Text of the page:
Verdict – “Nonsensical and Far-Fetched!”
I still remember to this day, the only movie that I ever walked out mid-way through was Vara Prasad Potti Prasad (2011), a similar product to Mithai (2019) featuring two comedians in the lead roles. Although I didn’t bail halfway through the movie, the pain and agony I went through watching Mithai reminded me of that September afternoon back in 2011 when me and my friends were dumbfounded with everything happening on-screen and finally took a stand to leave.
Starring Priyadarshi and Rahul Ramakrishna in the lead roles, Mithai (2019) directed by Prashant Kumar contracts with a straightforward storyline. Sai (Rahul), days before his perfect marriage decides to quit his displeased job as a software employee and falls into a wormhole of unfortunate events which he chooses to overcome along with his aimless friend Jani (Darshi).
Clocking just under the two-hour-twenty-minute mark, this movie felt like a chore to get through, and it’s obvious that something is off right from the initial scene. The lack of inexperience of the debutant director, Prashant, was noticeable in every frame, especially when (most of) the scenes continue to move at a snail’s pace for a disturbing amount of time. They’re nowhere near entertaining, and the sluggish narrative punched a saturation point when the audience began to leave even before the first half.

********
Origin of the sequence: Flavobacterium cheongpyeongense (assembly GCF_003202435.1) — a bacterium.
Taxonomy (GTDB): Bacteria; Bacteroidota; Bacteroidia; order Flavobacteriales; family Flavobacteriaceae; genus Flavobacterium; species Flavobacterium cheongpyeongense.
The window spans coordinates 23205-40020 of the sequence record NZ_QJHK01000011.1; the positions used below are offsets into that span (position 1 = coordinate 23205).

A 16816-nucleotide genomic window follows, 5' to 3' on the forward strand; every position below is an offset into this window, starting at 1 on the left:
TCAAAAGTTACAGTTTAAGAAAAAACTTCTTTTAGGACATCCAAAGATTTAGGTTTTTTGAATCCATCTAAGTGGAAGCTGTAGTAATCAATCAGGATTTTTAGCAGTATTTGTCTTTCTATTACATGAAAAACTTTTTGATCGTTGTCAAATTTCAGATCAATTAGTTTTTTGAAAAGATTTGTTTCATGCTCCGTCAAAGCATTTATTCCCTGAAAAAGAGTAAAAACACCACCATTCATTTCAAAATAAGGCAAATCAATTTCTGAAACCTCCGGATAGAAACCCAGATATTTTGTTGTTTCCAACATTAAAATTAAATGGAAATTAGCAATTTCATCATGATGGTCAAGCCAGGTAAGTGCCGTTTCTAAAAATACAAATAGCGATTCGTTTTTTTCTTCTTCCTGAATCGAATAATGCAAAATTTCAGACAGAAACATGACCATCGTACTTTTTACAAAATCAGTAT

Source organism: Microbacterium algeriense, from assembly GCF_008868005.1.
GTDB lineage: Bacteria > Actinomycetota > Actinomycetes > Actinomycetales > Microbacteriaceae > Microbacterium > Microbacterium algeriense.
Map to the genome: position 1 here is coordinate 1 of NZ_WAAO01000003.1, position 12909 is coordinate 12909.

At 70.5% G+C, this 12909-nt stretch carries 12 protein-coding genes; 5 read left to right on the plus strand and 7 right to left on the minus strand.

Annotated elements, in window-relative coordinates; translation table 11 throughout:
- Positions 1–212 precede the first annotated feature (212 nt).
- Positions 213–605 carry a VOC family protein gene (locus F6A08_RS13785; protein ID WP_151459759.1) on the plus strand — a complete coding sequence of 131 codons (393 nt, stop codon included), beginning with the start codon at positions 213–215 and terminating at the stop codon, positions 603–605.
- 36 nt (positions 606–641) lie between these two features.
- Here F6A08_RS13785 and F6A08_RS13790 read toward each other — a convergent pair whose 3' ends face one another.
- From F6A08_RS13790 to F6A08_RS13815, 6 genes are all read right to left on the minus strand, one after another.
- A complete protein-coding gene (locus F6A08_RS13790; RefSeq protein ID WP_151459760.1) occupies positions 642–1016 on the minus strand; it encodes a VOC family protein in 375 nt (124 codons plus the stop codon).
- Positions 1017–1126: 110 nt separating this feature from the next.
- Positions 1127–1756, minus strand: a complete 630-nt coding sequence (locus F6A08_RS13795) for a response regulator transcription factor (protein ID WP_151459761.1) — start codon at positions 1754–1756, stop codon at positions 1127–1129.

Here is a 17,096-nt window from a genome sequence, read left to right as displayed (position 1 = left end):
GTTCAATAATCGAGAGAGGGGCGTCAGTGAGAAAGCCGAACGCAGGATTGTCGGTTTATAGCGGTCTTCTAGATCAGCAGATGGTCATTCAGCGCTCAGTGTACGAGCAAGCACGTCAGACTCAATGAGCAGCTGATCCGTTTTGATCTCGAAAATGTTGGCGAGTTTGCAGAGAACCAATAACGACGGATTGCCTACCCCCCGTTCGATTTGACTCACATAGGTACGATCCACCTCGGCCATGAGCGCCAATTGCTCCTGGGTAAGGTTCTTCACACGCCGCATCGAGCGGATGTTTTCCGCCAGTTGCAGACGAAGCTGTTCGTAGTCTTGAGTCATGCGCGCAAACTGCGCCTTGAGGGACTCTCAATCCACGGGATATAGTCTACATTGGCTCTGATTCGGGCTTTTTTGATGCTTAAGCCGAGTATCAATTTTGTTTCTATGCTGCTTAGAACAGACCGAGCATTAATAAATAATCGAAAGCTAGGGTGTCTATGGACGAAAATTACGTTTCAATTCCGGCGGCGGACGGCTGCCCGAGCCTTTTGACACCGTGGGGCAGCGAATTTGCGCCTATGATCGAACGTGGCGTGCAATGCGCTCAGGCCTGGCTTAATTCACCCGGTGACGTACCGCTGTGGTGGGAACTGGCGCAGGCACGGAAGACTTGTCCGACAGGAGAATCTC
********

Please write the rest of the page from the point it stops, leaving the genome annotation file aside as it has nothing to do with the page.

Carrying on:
The comedy, however, works at bits and places, thanks to the incredibly talented lead cast featuring Darshi and Rahul. The chemistry between the two works and their comedic timing was on-point. But, watching them do their best to make this trainwreck of a movie work was thoroughly disheartening to watch as both the actors deserve much better than this. On a brighter note, granted that the execution and direction was complete sh*t show, the intention and the message that Prashant is trying to convey or get across through this film was commendable. The pursuit after materialistic things and dreams and the perspective of looking at our tiny lives in a casual way were beautifully narrated in a three-minute scene at the end of the movie.
Overall, this film could’ve worked better as a thirty-minute short, the nonsensical and far-fetched sequences only tested my patience as I felt uncomfortable sitting in the theater. Mithai is an obvious throwback to those early crackpot Ravi Babu films like Party (2006) and Ammailu Abbailu (2003) and even the talented-duo, Darshi and Rahul were unable to forbear it from a disaster.